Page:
Co-creation essentially involves three steps: (1) obtaining contributions by customers, (2) selecting the best of these contributions, and (3) incorporating these selected contributions into products, processes, or services. In contrast, mass customization focuses largely on just obtaining contributions and entails little selection or incorporation.
In contrast to traditional ‘stage-gate models,’ which by definition seek to carefully control and systematize the new product development process from the top-down, co-creation is considerably more bottoms-up, uncertain, and requires a release of control. Also, co-creation differs from stage-gate models in terms of its paradigmatic assumptions of why new products succeed or fail. While the stage-gate approach largely assumes that new products fail because the process of developing new product solutions is faulty, co-creation focuses on the faults inherent in the traditional manner in which firms seek to ‘sense’ customer needs.
Your upcoming paper in the academic journal Review of Marketing Research talks about the ‘asymmetry’ of traditional new product/service development. Can you explain what this is and how it points to an opportunity for co-creation?
By ‘asymmetry,’ we are referring to the gap between the wants that customers actually desire versus the manner I in which these desires are sensed by marketers and embodied into the new product solutions that they deliver to these customers. Many, is not most, new products fail due to this asymmetry between the translation from sensing to solution.
Your paper also sets out a ‘typology’ for co-creation. Briefly, what are the different types of co-creation, and how mature is each as an approach?
In our paper, we identify and describe four forms of customer co-creation:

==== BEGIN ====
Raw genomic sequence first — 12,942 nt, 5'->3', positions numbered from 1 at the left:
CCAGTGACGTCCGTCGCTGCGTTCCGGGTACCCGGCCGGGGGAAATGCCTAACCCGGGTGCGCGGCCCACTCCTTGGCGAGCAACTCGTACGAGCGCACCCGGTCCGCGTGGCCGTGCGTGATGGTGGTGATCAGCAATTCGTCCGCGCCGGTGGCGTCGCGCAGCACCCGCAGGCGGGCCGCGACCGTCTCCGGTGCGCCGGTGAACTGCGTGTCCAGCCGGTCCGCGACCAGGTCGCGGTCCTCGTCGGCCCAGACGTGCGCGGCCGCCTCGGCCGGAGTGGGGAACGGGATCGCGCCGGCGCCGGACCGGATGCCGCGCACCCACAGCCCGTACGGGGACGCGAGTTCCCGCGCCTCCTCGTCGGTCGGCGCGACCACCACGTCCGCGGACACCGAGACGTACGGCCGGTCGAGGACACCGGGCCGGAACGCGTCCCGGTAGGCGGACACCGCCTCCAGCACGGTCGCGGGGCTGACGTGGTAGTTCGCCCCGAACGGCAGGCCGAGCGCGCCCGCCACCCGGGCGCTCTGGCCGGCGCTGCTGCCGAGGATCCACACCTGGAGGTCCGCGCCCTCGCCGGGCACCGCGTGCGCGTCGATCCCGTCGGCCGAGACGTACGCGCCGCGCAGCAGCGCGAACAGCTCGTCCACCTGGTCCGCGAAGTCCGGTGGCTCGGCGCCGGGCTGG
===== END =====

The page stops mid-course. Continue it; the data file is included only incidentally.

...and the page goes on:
- Collaborating: In this form, customers have the power to collectively develop and improve a new product’s core components and underlying structure. We conceptualize collaborating as the form of co-creation that offers customers the greatest power to contribute their own ideas and to select the components that should be incorporated into a new product offering. A good example of collaborating is open-source software, such as Linux or Mozilla.
- Tinkering: In this form, customers make modifications to a commercially-available product and some of these modifications are incorporated into subsequent product releases. Tinkering is similar to collaborating in terms of allowing customers a relatively high (but somewhat lower) degree of autonomy over new product development (NPD) contributions. However, firms that employ tinkering usually retain a considerable degree of control over the selection of these contributions. A good example of tinkering is video games that allow customers to make changes to the basic offering, such as The Sims or Little Big Planet.
- Co-Designing: In this form, a relatively small group of customers provides a firm with most of its new product content or designs, while a larger group of customers helps select which content or designs should be adopted by the firm. Co-designing is characterized by a relatively fixed contribution approach but a high degree of customer autonomy over the selection of these contributions. A good example of co-designing is the t-shirt manufacturer Threadless.